Data recovery complexities increase

Thursday, 11 March, 2010

Kroll Ontrack has announced three data trends impacting how data recovery is performed. Specifically, OntrackData Recovery engineering reported that data recovery requests have increased in capacity seven-fold since 2005. This, coupled with significant storage architecture developments and faster turn-time requests, requires significant innovation beyond standard disk failure recoveries.

  • Data recovery from the cloud is a reality and a business necessity. In 2009, the cloud became a viable storage option for corporations’ business-critical data. Users of internet-based services benefit from world-class technology services without being tied to dedicated computing infrastructure. While new technologies such as the cloud can provide ultimate storage optimisation, hardware is still at the root of the technology, making these alternative information solutions still exempt from data loss. As a result, one of Kroll Ontrack’s first cloud recoveries resulted from a company using the cloud to host a development and testing environment.

“We accidentally detached one of the ‘virtual’ storage volumes while in the cloud environment - similar to pulling a cable from an operational volume. When it was reconnected, the Windows host reported the volume as unallocated space, so we could not mount the volume,” said Accius President Douglas Moore. “After contacting our cloud vendor to see what could be done, they said the only way to recover the data was to use a data recovery company and recommended services by Kroll Ontrack. Time was business critical and re-creating/re-building the data would have added significant time to the project … time we did not have. Leveraging Kroll Ontrack’s proprietary Ontrack Data Recovery Remote Services, the damaged cloud storage volume was repaired and back up and running within four hours.”

  • Data recovery requests from virtual environments are dramatically increasing and human error is the primary cause.Virtualisation software enables organisations to consolidate operating systems and increase productivity for computer hardware, offering significant benefits and cost savings. However, given the increased consolidation of valuable data on one system, data loss is more destructive, making efficient and effective data recovery more critical. As a result, data recovery requests from virtual environments rose 58% in 2009 over 2008. Of the data recoveries Ontrack Data Recovery engineers performed on virtual environments in 2009, 87% were the result of human error, reinforcing the intricacy associated with implementing, managing and/or migrating to a virtual environment.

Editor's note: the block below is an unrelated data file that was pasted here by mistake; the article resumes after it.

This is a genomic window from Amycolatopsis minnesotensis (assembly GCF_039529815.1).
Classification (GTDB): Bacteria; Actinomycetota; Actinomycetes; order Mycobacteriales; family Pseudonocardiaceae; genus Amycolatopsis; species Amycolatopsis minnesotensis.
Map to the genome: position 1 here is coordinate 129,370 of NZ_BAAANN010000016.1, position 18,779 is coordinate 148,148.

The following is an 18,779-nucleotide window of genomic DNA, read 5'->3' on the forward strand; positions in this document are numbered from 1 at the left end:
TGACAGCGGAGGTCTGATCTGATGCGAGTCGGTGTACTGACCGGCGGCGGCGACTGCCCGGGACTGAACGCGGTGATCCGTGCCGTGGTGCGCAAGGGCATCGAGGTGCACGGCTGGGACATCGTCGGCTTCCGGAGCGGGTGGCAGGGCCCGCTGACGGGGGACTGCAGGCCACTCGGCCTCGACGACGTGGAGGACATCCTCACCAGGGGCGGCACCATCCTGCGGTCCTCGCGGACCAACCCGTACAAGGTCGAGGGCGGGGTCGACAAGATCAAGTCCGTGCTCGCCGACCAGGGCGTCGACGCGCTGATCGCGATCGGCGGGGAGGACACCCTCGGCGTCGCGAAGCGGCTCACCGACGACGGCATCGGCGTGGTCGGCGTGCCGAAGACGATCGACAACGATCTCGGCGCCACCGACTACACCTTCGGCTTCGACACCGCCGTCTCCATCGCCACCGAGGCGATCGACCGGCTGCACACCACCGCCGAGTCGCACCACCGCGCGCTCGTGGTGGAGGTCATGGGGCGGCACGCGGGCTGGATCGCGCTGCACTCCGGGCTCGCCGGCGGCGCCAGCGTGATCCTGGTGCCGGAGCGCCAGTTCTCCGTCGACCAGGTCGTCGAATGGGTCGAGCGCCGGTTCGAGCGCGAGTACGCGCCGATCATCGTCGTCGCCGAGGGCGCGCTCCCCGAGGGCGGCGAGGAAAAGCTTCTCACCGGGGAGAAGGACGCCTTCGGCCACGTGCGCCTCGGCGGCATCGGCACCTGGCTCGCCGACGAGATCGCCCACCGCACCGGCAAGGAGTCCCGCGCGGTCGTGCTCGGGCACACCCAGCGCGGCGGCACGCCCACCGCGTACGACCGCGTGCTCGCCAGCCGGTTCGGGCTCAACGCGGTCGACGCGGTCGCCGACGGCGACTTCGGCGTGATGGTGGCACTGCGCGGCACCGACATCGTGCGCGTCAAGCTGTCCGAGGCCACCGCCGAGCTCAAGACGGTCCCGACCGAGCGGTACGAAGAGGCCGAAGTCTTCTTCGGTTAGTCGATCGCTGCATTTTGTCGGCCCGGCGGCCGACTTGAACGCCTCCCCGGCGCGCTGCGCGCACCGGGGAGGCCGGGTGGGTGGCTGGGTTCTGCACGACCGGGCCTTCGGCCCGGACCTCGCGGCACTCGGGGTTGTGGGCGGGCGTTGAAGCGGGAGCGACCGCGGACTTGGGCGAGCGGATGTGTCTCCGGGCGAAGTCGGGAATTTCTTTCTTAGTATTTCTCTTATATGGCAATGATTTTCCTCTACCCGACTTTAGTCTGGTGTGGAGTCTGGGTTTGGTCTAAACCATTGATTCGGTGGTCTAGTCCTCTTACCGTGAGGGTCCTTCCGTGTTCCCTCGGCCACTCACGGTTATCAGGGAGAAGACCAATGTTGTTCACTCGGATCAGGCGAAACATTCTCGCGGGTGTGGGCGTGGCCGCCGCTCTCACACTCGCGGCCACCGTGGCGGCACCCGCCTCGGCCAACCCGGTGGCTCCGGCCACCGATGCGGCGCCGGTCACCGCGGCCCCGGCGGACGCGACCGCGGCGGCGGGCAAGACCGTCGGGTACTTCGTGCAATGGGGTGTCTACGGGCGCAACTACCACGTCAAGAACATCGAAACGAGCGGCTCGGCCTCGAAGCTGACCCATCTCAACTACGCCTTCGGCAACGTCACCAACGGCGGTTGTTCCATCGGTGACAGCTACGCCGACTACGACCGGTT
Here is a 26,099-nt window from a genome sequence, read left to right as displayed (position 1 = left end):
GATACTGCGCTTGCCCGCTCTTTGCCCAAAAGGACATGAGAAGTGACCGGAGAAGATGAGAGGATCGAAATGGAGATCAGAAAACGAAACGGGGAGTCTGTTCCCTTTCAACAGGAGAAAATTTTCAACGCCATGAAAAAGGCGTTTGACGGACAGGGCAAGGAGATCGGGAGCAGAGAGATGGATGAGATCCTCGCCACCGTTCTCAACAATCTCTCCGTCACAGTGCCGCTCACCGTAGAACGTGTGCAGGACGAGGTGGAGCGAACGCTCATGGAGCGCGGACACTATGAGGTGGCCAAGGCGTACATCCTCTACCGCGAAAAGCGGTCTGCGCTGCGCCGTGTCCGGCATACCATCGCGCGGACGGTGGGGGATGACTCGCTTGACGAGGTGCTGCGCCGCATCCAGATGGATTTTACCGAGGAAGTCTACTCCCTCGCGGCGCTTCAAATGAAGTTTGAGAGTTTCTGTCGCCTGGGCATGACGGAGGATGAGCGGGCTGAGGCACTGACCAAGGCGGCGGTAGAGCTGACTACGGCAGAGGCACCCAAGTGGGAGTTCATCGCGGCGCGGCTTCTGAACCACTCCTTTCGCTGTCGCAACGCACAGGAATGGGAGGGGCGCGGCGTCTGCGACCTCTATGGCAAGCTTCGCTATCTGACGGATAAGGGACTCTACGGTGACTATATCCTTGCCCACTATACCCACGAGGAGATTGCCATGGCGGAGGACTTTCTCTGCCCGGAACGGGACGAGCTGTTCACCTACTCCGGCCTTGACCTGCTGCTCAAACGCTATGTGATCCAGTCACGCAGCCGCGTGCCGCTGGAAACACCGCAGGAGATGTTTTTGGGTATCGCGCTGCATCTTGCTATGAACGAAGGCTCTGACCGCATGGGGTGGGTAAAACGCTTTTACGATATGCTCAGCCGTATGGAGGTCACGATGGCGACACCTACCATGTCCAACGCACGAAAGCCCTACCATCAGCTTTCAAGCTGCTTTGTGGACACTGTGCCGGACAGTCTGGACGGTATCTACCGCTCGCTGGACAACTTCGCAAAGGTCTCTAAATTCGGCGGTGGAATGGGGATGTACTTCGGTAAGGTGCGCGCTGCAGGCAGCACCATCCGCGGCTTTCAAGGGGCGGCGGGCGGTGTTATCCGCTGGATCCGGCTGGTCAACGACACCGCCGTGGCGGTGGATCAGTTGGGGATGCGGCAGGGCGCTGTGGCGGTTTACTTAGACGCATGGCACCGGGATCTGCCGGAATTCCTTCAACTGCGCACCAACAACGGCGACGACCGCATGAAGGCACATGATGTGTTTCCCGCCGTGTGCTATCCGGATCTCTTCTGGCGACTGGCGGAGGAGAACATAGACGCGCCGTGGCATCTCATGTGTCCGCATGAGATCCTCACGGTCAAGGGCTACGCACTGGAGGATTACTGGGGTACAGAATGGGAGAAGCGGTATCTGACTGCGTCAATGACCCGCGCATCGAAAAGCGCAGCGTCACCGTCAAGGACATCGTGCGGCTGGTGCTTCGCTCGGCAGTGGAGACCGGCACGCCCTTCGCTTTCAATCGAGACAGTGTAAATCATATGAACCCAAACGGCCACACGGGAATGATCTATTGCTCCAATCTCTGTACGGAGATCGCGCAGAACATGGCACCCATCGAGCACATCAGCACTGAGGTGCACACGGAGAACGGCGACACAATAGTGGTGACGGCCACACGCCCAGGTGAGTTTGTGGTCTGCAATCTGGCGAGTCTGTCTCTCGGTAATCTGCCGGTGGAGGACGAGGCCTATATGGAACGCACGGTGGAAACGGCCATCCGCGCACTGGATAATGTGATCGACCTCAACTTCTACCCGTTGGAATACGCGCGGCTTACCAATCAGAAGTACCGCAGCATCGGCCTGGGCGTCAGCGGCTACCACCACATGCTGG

“Virtual storage is a complex world. Consequently, human error is often the culprit of data loss from a virtual environment,” said Adrian Briscoe, General Manager - APAC, Kroll Ontrack. “Critical to our customers is not only our ability to perform these recoveries successfully, but also our ability to do so remotely; we are able to perform damaged volume recoveries while other volumes on the same system remain operating without impact.”

  • Small offices are the biggest drivers of data capacity growth. From 2005 to 2009, the worldwide Ontrack Data Recovery team increased the total amount of data recovered from 3.2 petabytes in 2005 to 14 petabytes in 2009. The SOHO market segment was the biggest driver of the increase in data capacity.  “Corporations in contrast to SOHO’s are typically more selective regarding what to dispose of and what to archive. Storage capacity, efficiency, cost, in addition to legal risk and regulations, are common factors that drive what a corporation maintains and for how long,” added Pederson. “On the other hand, it is more common for SOHOs to co-mingle personal, large data files such as pictures, videos and music with business information, driving up the size of their data recovery requests.

 

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